FX Viewpoint | USD: What if the Fed delays tapering | Article – HSBC VisionGo
- The spread of the Delta variant has challenged the US economy, fuelling the idea that the Fed may delay tapering
- This potential delay could weigh on the USD, albeit temporary, in our view
- We expect the USD to strengthen gradually, due to the slowdown in global growth and the Fed’s path towards normalisation
The US economy is losing some speed, so there is a possibility that the Fed could soften its message
COVID-19 in the US has been challenging lately (Chart 1), and that has been cited as a near-term downside risk by the Federal Reserve (Fed). Indeed, the US economy is losing some speed. Our US Activity Surprise Index moved lower recently (Chart 2), as a few key US economic data have surprised on the downside, such as retail sales in July and job creation in August. All this fuels the idea that the Fed may delay tapering.
A potential delay in tapering would weigh on the USD, albeit temporary, in our view
A potential delay in the slowing of the Fed’s balance sheet would test the USD, although we believe it would be temporary. Once the spread of the Delta variant shows a sign of peaking, as it has done elsewhere, then the Fed would presumably resume its path towards gradual normalisation. In other words, the Fed may have some doubts about the US economy over the near term, but it is unlikely to abandon its long-term view and plan for monetary policy normalisation.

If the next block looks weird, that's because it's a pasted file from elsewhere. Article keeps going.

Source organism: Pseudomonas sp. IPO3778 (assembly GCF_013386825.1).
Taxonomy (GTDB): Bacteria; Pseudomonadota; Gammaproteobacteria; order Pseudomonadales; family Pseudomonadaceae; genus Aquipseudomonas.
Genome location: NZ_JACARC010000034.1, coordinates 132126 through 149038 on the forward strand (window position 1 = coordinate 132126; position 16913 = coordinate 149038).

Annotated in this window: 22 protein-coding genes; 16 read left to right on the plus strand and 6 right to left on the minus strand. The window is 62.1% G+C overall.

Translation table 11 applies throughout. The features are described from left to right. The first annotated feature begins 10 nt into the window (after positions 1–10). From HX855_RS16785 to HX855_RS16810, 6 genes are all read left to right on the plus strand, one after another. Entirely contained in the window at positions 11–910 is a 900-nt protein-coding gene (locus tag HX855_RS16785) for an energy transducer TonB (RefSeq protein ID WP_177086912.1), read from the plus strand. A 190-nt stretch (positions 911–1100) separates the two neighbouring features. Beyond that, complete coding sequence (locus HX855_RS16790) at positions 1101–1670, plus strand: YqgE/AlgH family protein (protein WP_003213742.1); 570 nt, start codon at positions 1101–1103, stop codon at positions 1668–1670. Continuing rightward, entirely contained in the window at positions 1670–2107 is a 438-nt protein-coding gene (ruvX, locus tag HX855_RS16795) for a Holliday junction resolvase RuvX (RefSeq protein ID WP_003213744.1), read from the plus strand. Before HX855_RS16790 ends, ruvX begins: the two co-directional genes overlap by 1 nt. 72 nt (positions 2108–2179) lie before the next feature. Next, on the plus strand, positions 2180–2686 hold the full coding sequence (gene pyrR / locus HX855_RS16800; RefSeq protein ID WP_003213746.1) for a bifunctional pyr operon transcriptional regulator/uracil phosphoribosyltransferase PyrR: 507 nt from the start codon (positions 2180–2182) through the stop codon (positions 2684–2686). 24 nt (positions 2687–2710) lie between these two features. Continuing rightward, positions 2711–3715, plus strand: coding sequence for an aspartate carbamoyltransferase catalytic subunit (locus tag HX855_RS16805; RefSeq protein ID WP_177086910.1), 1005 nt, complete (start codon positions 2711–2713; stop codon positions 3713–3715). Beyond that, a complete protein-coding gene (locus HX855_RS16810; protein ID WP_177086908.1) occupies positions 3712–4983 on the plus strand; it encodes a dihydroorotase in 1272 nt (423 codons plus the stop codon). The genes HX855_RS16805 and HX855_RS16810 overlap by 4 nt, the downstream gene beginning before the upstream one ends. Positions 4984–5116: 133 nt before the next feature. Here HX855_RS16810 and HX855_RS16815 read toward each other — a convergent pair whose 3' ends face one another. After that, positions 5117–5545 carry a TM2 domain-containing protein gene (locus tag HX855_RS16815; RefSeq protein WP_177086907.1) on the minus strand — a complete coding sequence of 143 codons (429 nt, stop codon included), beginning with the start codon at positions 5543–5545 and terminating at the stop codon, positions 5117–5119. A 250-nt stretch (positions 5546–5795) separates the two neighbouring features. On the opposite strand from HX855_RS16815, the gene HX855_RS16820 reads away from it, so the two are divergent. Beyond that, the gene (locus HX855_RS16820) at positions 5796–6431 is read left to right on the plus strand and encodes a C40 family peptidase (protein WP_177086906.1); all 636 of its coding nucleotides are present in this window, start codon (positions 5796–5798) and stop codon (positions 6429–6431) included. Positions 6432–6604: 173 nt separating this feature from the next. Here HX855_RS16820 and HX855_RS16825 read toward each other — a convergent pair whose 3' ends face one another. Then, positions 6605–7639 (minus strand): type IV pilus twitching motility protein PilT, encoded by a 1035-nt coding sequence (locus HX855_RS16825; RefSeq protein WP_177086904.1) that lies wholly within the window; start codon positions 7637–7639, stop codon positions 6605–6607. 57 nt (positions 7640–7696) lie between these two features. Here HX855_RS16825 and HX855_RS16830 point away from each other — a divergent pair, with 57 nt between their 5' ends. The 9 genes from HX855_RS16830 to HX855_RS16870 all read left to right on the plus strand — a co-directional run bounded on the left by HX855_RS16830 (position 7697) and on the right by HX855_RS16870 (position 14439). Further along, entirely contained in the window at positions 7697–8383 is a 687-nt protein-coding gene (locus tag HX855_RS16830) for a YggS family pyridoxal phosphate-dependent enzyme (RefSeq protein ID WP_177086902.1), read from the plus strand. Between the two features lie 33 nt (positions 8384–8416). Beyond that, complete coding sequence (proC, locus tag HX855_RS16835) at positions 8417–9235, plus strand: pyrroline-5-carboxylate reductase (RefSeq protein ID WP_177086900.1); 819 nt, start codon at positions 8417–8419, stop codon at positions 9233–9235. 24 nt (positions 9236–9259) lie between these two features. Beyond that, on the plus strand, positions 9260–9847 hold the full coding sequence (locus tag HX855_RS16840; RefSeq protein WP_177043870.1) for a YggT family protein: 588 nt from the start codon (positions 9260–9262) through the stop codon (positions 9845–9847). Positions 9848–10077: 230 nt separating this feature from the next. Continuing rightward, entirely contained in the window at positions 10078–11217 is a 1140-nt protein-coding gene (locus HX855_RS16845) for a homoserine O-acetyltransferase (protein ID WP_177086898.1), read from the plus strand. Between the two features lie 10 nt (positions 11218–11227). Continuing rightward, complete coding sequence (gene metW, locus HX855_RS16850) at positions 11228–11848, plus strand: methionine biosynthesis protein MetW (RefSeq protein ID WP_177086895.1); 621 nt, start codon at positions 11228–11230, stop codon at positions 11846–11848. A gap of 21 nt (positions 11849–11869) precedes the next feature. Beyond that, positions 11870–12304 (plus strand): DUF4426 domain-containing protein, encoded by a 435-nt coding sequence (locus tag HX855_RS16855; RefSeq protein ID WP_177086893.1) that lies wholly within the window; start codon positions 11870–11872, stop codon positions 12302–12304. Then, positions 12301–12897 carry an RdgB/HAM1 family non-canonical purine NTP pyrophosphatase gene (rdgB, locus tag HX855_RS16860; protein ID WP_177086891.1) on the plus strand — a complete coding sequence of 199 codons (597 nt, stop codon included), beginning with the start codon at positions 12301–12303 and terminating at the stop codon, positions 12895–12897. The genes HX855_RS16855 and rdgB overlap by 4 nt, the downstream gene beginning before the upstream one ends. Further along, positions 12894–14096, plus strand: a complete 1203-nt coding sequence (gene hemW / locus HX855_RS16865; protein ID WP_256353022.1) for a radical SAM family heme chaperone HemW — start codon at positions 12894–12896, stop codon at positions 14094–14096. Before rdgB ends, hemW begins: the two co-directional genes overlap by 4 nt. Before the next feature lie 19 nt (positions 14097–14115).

The Fed’s tapering may not immediately trigger a stronger USD, but this should set the course for wider policy divergence to play out for FX
We acknowledge that the Fed’s tapering may not lead to an immediate reaction and impact on the USD. What may matter more is that the Fed’s tapering brings the idea of rate hike expectations forward. It should also set the course for bigger policy divergence to play out for exchange rates.
We expect the USD to gradually strengthen over the coming quarters
All in all, the USD’s fortunes have been less straightforward compared to last year. We still believe the USD is gradually transitioning to a stronger path for two key reasons. First, global growth may be losing speed but is not seen as decelerating quickly. If we believed the latter could occur, then we would factor in a much steeper USD climb. Second, the Fed is edging closer towards eventual rate hikes, which should support the USD, especially when tapering actually starts.
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